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Forensic entomology is the use of the insects, and their arthropod relatives that inhabit decomposing remains to aid legal investigations. Forensic Entomology is broken down into three different areas: medicolegal, urban and stored product pests. The medicolegal area focuses on the criminal component in regards to the insects that feast on and are found on human remains. These insects are referred to as necrophagous or carrion. The urban area of forensic entomology has components of both civil and legal crimes. The insects looked at in this area feed on both the living and the dead. Investigators are looking at markings on the skin. The markings are caused by the insect’s mandible and can sometimes be mistaken as marks abuse. A forensic entomologist may be called to be an expert witness in a civil case that is for monetary damages. The final area of forensic entomology is stored product pests. This area focuses on insects that are found in food. A forensic entomologist may also be called in as an expert witness in this field as well. They can be called in for either a civil or a criminal case that involves food contamination.

Forensic entomology also helps determine an estimate of how long a person or animal has been deceased or the Post Mortem Interval (PMI). Investigators can determine this from insects by studying the development of the insect. There are certain insects that are specialized to develop on bodies that are decomposing. An adult insect will fly around until it finds a body that is suitable for it to lay its eggs. Once the eggs are laid the developmental process begins. The egg develops into a larva or maggot. Maggots cause most of the body’s decomposition because the maggot will do the majority of the eating. The larva then develops into a pupa, which eventually becomes an adult. The insect can be collected at any one of these stages. There are time ranges for how long it takes the insect to develop from one stage to the next. For example: if it takes an average of 500 hours for an egg to develop into a pupa at a certain temperature, then the investigator can give an estimate of how long the person or animal has been deceased and say with certainty that the length of time is within a range.

The weather has the greatest affect on the accuracy of the process described above. Temperature is the main cause of difficulty because a corpse that has been left out in the summer heat can change dramatically which makes it difficult to identify how long the body has been decomposing. Temperature also effects the growth cycle of certain flies. Warm weather speeds up the process and cold weather slows it down.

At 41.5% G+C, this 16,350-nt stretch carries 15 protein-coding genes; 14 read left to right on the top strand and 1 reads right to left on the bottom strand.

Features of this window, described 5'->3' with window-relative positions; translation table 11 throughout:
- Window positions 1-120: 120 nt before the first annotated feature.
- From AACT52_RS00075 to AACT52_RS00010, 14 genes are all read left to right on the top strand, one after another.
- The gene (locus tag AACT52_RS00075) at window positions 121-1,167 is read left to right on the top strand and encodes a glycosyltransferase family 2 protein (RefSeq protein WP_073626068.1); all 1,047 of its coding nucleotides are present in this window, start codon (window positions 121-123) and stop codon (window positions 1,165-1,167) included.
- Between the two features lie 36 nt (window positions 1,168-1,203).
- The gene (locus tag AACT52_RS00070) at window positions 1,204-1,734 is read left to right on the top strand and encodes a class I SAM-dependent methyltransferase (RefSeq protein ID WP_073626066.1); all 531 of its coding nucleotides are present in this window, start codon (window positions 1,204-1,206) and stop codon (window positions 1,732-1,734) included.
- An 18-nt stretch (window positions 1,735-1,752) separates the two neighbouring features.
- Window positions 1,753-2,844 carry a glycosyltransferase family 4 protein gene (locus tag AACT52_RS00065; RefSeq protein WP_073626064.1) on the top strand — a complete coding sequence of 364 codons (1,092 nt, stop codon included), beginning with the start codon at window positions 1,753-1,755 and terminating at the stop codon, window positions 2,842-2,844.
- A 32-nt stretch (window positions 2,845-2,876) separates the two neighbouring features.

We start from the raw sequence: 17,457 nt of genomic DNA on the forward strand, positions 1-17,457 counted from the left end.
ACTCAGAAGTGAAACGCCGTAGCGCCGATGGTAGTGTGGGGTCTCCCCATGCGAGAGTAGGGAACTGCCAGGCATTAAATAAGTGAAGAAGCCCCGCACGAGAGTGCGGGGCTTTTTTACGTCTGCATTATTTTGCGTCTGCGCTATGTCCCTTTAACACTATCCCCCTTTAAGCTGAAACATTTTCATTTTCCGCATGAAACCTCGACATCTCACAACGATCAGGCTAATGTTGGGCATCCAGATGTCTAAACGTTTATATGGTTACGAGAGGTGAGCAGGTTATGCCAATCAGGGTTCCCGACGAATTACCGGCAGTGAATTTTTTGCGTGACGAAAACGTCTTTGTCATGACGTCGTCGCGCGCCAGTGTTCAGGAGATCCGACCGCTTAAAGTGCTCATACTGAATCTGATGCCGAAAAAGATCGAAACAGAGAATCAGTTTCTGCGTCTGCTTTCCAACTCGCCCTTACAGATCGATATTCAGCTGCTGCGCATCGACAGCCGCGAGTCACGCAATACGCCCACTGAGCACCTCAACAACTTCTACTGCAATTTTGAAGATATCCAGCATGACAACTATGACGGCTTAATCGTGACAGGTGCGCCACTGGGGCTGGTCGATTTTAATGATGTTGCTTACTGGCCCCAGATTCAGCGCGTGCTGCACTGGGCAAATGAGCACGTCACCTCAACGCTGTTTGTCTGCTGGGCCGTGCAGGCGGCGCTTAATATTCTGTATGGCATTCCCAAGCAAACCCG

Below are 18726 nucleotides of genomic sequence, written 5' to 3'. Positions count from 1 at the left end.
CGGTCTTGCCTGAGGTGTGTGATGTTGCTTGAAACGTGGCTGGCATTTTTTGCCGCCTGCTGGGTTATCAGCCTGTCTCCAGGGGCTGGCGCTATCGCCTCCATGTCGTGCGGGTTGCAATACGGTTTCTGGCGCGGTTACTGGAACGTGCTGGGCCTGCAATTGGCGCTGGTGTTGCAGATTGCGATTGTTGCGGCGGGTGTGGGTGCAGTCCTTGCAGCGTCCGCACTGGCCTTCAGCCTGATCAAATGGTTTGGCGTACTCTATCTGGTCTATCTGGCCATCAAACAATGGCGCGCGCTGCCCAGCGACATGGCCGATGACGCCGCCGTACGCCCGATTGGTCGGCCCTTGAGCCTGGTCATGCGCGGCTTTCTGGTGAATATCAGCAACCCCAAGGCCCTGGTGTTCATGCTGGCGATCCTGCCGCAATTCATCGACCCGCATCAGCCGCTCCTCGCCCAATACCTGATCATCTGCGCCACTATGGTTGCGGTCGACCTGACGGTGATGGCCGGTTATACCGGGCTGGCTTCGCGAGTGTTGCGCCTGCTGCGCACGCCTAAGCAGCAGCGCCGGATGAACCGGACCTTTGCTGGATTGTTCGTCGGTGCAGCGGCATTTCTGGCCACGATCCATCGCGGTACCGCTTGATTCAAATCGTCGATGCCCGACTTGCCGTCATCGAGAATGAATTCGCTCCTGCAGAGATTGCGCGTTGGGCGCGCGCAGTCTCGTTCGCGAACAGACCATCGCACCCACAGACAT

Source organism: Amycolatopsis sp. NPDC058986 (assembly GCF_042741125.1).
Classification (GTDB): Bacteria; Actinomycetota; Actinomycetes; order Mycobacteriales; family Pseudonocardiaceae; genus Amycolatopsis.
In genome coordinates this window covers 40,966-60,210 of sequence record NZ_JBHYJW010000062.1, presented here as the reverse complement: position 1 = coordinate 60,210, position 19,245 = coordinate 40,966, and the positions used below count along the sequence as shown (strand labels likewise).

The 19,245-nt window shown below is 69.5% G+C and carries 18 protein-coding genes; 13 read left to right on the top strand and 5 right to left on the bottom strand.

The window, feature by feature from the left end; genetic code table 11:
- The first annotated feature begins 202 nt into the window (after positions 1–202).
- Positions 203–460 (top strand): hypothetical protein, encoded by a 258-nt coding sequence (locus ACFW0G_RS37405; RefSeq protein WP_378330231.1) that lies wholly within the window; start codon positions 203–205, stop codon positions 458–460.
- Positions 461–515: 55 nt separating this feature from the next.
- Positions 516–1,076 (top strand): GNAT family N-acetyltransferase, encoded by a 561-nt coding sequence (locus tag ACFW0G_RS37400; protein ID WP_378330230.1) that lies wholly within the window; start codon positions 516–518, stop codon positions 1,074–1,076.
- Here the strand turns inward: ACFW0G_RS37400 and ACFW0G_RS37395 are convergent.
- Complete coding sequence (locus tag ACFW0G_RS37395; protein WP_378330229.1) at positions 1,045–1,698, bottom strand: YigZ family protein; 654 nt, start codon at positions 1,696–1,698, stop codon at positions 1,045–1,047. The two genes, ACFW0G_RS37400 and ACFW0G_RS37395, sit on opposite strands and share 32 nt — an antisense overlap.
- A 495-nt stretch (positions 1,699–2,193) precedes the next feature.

As if death weren’t creepy crawly enough on its own, often crime scene investigation involves using insects and arthropods to make forensic determinations at scenes that involve a dead body. Forensic entomologists use the presence of insects to help determine approximate time of death of corpses. Bugs determine time of death in these cases.

How can insects tell us time of death? Forensic entomologists use two main methods to evaluate approximate time of death in, one method looks at what type of insects are on and in the decomposing body and the other uses the life stages and life cycles of certain insects to establish how long a body has been dead. Which method an entomologist uses is largely determined by the length of time the body has been dead. If the body is suspected of being dead less than a month then the life cycle of insects is looked at and if the body is suspected of being dead from a month to a year then the succession of different insects is looked at.

When a body dies it goes through a number of physical and biological changes; a dead body is said to be in different stages of decomposition. These different stages of decomposition attract different insects at different times. One of the first insects to settle into a freshly dead body is the blowfly. Blowflies have a number of different life cycles starting with an egg stage, moving onto three different larval stages, and going through a pupa stage before emerging as an adult. Because of the extensive study of blowfly life stages and a working knowledge of the length of the each life cycle a time of death, to within a day or so, can be determined from the stage of blowfly colonization on a body.

After a body has been dead for a longer period of time other insects besides blowflies are also attracted to it. With the changes of the body come changes in insects that preferentially feed on it. Blowflies and houseflies come within minutes of death, others come mid-decomposition to feed on the body, while others come just to feed on the other scavenging insects that have inhabited the body. Generally, time of death can be determined by the kinds of insects that are colonizing the body at a specific time.

Scientists are also trying to use this type of successional development to evaluate the time of death using microorganisms, many of which are responsible for decompositional changes, that develop on a dead body . For more information check out this article on microorganismal research.

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